Branded Entertainment Channel to Surpass Average 2010 Ad Growth

Marketers continue to turn to new channels to promote their products and services. One rapidly growing channel in the past 2 decades has been entertainment marketing spending. This group broadly includes event sponsorships and marketing and paid product placement. The channel generated $24.63 billion in 2009, a figure which represented a small drop (1.3%) from the previous year. However, PQ Media analysts expect growth to resume in 2010.

While many other media categories expect little growth or decreases in 2010, paid product placement will grow by 5.3% in the U.S. This growth rate would put category spending at $3.8 billion for the year. Examples of paid product placement include:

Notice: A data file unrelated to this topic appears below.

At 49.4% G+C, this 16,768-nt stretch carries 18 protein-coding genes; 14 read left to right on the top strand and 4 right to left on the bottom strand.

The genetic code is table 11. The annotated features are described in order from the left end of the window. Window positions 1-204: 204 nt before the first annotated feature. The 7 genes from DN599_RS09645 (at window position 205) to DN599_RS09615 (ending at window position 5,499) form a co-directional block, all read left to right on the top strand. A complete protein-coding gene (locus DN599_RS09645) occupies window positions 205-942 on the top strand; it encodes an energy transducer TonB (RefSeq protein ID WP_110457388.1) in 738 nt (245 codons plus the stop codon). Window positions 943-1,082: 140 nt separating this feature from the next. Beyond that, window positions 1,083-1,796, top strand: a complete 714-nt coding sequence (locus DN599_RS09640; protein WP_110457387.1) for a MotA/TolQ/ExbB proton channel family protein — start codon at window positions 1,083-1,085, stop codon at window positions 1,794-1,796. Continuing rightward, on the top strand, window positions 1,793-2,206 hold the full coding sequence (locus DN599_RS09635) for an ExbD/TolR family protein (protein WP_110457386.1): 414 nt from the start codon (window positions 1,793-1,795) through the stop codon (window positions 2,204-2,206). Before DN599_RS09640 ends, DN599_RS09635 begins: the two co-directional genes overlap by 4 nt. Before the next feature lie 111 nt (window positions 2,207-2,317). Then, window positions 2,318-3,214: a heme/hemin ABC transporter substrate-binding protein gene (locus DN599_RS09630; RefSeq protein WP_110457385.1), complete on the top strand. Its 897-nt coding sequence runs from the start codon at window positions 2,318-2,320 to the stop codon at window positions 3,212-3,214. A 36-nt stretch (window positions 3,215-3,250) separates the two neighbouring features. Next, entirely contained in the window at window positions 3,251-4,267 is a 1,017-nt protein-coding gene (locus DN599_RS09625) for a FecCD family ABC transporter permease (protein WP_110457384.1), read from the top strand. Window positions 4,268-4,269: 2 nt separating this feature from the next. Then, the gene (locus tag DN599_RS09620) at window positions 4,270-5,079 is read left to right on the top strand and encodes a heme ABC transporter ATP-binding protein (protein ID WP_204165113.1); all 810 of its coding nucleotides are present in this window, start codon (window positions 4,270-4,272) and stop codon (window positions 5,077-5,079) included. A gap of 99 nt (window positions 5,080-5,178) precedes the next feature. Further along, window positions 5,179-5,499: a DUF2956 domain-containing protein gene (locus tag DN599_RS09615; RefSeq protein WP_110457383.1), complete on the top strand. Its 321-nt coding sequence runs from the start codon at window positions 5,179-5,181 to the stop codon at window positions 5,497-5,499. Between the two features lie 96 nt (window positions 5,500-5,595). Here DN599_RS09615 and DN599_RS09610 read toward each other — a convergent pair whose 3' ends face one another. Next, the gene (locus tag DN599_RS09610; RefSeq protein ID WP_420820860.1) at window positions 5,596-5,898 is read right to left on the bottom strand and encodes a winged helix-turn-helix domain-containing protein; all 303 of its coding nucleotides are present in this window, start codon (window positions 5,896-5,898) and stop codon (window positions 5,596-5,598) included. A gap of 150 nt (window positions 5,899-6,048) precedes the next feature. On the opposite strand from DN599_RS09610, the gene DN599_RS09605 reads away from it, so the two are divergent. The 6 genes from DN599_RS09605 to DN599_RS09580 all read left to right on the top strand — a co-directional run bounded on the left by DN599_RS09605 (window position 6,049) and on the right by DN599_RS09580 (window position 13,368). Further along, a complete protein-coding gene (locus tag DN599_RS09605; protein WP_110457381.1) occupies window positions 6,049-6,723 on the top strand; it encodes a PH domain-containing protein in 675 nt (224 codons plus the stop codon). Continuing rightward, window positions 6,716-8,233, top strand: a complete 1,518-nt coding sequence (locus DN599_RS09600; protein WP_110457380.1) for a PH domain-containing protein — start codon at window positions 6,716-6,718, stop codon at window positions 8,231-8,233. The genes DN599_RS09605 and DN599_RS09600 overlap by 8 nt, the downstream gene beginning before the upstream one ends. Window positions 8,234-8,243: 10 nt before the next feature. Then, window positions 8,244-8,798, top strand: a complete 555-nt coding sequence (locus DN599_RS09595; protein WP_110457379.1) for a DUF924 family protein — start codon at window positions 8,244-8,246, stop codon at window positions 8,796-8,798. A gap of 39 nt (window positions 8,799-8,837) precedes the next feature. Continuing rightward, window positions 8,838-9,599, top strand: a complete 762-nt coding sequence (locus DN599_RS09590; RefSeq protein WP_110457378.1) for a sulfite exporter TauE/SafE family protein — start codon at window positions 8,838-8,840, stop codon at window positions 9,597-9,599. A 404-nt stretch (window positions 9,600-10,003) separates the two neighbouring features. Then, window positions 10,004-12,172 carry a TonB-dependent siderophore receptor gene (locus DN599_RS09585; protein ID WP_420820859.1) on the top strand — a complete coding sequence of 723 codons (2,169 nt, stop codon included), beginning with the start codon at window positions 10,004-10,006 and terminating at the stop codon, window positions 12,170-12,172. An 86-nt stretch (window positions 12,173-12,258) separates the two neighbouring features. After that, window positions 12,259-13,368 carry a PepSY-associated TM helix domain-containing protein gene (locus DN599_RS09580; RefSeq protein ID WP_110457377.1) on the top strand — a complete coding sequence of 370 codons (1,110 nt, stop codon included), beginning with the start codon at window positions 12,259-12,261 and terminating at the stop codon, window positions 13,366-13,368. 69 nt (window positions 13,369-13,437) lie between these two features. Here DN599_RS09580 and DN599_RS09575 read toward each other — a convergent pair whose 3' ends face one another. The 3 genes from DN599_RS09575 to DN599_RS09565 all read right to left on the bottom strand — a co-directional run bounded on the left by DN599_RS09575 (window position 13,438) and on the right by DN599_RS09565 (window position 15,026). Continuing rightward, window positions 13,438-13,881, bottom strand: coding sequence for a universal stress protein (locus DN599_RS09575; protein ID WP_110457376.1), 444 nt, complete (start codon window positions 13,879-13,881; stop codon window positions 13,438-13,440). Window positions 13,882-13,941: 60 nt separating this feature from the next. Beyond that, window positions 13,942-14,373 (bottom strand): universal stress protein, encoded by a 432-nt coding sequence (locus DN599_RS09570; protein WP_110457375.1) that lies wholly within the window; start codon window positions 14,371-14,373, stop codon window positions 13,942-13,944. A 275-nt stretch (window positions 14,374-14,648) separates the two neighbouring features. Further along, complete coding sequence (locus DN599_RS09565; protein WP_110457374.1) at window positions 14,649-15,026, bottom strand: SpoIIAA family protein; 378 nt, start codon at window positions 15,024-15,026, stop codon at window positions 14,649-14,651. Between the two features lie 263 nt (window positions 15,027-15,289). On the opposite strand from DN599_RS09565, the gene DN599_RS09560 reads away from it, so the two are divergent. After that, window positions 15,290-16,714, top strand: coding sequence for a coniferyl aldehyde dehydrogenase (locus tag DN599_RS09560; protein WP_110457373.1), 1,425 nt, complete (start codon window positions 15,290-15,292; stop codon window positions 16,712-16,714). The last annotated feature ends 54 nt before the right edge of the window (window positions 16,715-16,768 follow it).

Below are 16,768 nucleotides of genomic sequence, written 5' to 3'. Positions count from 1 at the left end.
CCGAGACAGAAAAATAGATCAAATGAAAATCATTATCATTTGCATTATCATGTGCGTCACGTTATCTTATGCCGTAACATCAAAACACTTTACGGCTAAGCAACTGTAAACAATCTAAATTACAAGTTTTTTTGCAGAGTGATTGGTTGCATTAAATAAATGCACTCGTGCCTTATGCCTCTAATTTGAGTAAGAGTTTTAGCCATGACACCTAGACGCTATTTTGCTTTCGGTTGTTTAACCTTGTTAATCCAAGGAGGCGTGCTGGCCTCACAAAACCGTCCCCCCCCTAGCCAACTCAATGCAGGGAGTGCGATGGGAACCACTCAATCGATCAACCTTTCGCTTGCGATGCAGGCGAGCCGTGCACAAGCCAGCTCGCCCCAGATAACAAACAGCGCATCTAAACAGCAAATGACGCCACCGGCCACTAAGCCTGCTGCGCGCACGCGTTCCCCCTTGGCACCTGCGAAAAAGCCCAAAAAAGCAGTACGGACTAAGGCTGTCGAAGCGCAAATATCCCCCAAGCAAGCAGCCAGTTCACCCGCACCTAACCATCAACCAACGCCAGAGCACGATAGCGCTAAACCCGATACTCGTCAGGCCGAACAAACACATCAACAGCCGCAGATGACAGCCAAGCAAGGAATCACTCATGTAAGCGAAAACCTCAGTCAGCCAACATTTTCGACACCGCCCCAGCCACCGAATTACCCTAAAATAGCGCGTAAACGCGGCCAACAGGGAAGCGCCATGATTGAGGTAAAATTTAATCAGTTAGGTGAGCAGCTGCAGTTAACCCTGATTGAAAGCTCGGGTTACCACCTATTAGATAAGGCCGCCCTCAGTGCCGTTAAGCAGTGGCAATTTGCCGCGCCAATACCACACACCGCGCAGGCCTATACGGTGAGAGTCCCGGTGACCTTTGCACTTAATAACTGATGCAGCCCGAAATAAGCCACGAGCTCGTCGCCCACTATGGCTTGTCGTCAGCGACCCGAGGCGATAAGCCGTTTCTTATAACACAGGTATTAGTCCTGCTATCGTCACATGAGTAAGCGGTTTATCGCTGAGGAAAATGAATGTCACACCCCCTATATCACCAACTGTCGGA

• TV shows and movies
  • Internet webisodes
  • Video games
  • Print media such as newspapers, magazines or books – does not include advertorials
  • Recorded music

The consumer event sponsorship and marketing category is much larger than paid product placement. Businesses poured $21.02 billion into the sponsorship bucket last year. PQ Media analysts are looking for a healthy growth rate in this category as well during 2010. Patrick Quinn, CEO of PQ Media, points out that consumers face a  “cascade of new media platforms and technologies” which has changed the way they use media. As a result, marketers are adjusting the way they connect with their target consumers.

Engaging these consumers in “captive locations for extended periods of time” reaches prospective buyers when the chance of making an emotional connection is high. Look for more marketers to exploit this channel as traditional media spaces grow more crowded.

[Source: Company release. PQ Media. 29 Jun. 2010. Web. 7 Jul. 2010] 
Kathy Crosett
Kathy is the Vice President of Research for SalesFuel. She holds a Masters in Business Administration from the University of Vermont and oversees a staff of researchers, writers and content providers for SalesFuel. Previously, she was co-​owner of several small businesses in the health care services sector.